The state ethics board appears poised to clear the way for the former CEO of a charter group formed by Orleans Parish school district staff to return to the district.

Until early March, Nicolette London worked for the Orleans Parish School Board, overseeing its last five traditional schools.

On March 2, she quit and took a job as CEO of ExCEED Charter Management Organization, which was in the process of trying to take over those schools.

Four people who worked under her at the school district were also named on ExCEED’s application, which was ultimately unsuccessful. They continued to work for the school district.

As The Lens reported at the time, those ties raised questions of conflict of interest.

In general, people must wait two years after leaving a government agency before working for it as a contractor if it involves the same job duties. They must also wait two years before being paid for work involved with a “transaction” that they dealt with while employed at their government agency.

The school district said it created a firewall between district officials considering charter applications and staff, including London, who could be involved in the charter effort. The school district did that based on a lawyer’s advice.

But the school district did not seek advice from the state Board of Ethics, which issues official opinions to guide government bodies when ethical questions arise.

Robert Scott, who heads the Public Affairs Research Council of Louisiana, told The Lens the district should have done that if there was enough concern to create a firewall.

London ended up running ExCEED for just six weeks. Her last day was April 19, the day ExCEED withdrew its application to take over the schools, according to a letter she wrote to the state ethics board.

In that letter, dated June 7, she asked the ethics board if anything in state law would prevent her from resuming her 24-year career at the district.

“Any potential position with OPSB is contingent on receiving an advisory opinion from the Board of Ethics affirming that there are no issues with my re-employment at OPSB,” she wrote.

The draft advisory opinion released Wednesday would allow her to do so.

It notes the prohibitions on employment after someone leaves public employment, but says the state Code of Ethics would not prevent the school district from rehiring London.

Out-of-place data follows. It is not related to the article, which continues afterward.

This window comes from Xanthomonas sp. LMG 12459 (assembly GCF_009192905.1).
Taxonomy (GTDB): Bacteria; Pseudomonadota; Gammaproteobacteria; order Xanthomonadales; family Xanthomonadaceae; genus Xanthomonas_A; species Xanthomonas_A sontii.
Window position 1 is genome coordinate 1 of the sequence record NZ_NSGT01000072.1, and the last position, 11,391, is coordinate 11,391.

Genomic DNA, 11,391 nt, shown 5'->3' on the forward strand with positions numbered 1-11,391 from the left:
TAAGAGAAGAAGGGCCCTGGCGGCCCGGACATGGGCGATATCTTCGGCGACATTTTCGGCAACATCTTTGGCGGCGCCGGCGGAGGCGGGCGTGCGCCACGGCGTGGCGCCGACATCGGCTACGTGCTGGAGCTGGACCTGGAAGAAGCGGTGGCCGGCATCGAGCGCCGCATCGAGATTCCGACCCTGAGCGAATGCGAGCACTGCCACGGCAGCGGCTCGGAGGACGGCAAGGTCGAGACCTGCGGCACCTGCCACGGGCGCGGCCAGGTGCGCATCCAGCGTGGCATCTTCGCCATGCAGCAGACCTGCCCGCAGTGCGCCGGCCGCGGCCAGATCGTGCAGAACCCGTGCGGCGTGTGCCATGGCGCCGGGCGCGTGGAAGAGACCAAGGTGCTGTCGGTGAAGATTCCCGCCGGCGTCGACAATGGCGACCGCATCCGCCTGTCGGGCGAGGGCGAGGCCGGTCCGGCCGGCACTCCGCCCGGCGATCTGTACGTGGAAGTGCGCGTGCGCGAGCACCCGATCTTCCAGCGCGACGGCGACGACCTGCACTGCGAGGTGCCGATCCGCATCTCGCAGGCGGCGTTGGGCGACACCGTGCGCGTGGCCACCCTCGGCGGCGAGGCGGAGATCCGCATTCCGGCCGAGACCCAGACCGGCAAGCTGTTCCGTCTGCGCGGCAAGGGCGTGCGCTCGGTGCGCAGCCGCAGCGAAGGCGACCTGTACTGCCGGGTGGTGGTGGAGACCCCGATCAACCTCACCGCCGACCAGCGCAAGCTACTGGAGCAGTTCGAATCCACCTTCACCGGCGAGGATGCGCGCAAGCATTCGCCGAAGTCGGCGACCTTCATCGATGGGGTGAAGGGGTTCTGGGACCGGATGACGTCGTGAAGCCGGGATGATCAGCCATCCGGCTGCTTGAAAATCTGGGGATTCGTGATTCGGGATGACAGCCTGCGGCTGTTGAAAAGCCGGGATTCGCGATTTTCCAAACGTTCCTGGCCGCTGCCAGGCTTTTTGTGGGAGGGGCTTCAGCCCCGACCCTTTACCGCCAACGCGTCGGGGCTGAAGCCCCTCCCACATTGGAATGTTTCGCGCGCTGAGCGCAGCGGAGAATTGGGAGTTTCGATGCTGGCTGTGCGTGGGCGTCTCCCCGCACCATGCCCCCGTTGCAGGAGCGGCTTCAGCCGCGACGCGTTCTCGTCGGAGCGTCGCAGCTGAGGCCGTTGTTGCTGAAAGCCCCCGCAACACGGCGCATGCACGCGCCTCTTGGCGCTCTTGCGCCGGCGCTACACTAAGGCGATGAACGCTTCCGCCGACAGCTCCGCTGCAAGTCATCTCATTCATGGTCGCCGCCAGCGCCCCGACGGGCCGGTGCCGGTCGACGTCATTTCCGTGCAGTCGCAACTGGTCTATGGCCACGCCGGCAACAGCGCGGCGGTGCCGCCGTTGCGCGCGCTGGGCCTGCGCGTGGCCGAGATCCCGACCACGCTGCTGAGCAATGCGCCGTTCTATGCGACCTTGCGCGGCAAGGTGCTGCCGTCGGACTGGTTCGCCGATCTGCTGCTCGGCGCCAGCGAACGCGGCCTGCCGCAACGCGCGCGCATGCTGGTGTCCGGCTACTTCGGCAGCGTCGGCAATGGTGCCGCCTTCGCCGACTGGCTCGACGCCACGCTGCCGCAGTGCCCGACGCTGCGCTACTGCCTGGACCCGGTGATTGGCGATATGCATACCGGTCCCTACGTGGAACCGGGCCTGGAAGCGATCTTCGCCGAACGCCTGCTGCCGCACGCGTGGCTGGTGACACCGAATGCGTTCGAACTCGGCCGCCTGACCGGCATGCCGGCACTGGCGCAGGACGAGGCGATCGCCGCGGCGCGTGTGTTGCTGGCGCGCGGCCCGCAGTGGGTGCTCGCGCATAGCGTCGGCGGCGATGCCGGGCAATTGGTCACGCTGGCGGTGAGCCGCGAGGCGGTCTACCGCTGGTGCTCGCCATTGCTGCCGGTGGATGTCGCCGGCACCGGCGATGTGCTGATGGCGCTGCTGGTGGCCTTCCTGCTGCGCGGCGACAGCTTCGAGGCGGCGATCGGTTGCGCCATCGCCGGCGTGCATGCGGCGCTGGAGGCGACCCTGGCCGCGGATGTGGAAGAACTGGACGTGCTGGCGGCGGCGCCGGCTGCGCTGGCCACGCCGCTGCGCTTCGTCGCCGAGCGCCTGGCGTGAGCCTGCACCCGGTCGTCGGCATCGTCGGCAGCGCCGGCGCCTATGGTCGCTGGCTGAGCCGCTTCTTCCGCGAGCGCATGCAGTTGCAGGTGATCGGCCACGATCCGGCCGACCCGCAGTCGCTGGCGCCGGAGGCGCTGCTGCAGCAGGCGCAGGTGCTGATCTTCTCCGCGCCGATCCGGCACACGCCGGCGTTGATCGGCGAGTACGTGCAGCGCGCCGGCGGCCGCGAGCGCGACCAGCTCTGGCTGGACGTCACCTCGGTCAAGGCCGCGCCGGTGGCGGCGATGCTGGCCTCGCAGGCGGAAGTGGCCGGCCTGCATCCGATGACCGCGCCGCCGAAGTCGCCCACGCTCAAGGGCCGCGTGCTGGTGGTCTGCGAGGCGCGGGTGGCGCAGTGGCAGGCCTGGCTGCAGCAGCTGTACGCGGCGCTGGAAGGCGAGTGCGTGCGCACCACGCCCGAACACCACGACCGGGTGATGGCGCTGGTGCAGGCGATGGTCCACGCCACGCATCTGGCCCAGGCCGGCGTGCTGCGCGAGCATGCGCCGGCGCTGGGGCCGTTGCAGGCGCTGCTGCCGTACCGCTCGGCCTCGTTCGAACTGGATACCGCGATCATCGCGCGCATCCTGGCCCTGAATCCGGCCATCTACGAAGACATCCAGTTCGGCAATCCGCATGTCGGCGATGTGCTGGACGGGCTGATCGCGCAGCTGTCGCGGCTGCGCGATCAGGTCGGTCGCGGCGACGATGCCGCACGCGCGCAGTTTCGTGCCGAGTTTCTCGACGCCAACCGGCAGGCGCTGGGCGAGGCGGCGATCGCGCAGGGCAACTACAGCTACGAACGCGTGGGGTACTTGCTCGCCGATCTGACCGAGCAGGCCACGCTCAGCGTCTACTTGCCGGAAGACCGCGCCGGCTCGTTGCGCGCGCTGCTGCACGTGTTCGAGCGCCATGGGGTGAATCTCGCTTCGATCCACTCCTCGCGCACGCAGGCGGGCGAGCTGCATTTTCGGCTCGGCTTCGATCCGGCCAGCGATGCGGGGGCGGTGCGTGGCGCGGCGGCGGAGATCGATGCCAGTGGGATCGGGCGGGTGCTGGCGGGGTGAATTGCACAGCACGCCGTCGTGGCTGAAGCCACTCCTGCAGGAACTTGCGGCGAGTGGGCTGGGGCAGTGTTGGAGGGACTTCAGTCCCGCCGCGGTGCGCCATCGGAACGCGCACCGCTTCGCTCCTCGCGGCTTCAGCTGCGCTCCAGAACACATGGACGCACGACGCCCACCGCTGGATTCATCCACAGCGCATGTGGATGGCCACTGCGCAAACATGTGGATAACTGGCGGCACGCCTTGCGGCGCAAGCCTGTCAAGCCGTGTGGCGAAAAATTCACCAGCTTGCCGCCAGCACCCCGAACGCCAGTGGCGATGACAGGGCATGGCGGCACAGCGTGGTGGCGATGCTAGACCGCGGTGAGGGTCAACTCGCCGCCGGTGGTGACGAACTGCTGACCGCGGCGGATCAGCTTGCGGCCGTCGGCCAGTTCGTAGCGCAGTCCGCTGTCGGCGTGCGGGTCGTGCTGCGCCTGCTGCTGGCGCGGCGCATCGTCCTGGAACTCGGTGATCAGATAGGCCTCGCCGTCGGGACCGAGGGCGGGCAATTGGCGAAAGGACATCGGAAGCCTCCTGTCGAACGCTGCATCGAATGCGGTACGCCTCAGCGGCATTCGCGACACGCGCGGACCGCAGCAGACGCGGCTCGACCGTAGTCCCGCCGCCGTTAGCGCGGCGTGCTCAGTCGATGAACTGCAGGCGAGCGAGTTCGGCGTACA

ExCEED’s ill-fated bid was closely tied to the district from the start. In addition to London and the others who worked in her office, the schools’ principals were also involved. They pitched families on the benefits of chartering the schools and intended to remain at their respective schools.

Charter schools are publicly funded, but privately run. To retain their charters, they must meet academic, financial and organizational standards.

Some of the central office employees, including London, came to meetings where Superintendent Henderson Lewis Jr. spoke in favor of chartering the schools. At the time, ExCEED was the only known contender for the schools.

In line with its advice in a similar situation, London resigned from the district days before the group submitted its application.

In her letter requesting the advice, London wrote, “I did not assist ExCEED in a transaction or in an appearance in connection with a transaction with OPSB during my employment with OPSB.”

She also stated, “ExCEED ultimately decided not to apply for a charter and never entered into a contractual relationship with OPSB.”

That’s partly true.

ExCEED did apply to charter the schools in March. But after receiving a poor review, and the day before Lewis Jr. was scheduled to tell the school board whether it should approve the application, ExCEED withdrew from consideration.

In the end, the school district handed one of the schools ExCEED sought to another charter organization, announced plans to close another one of the schools, and left the status of three others unchanged.

Asked if the school district was involved in London’s letter, spokeswoman Dominique Ellis said the district had nothing to say about “this individual’s decision to seek an ethics decision.”

London did not respond to a request for comment.

The ethics board will meet Thursday to consider the matter.

Update: The board decided that London was not prohibited from being hired again by the Orleans Parish School Board. (July 21, 2017)

Marta Jewson

Marta Jewson covers education in New Orleans for The Lens. She began her reporting career covering charter schools for The Lens and helped found the hyperlocal news site Mid-City Messenger. Jewson returned...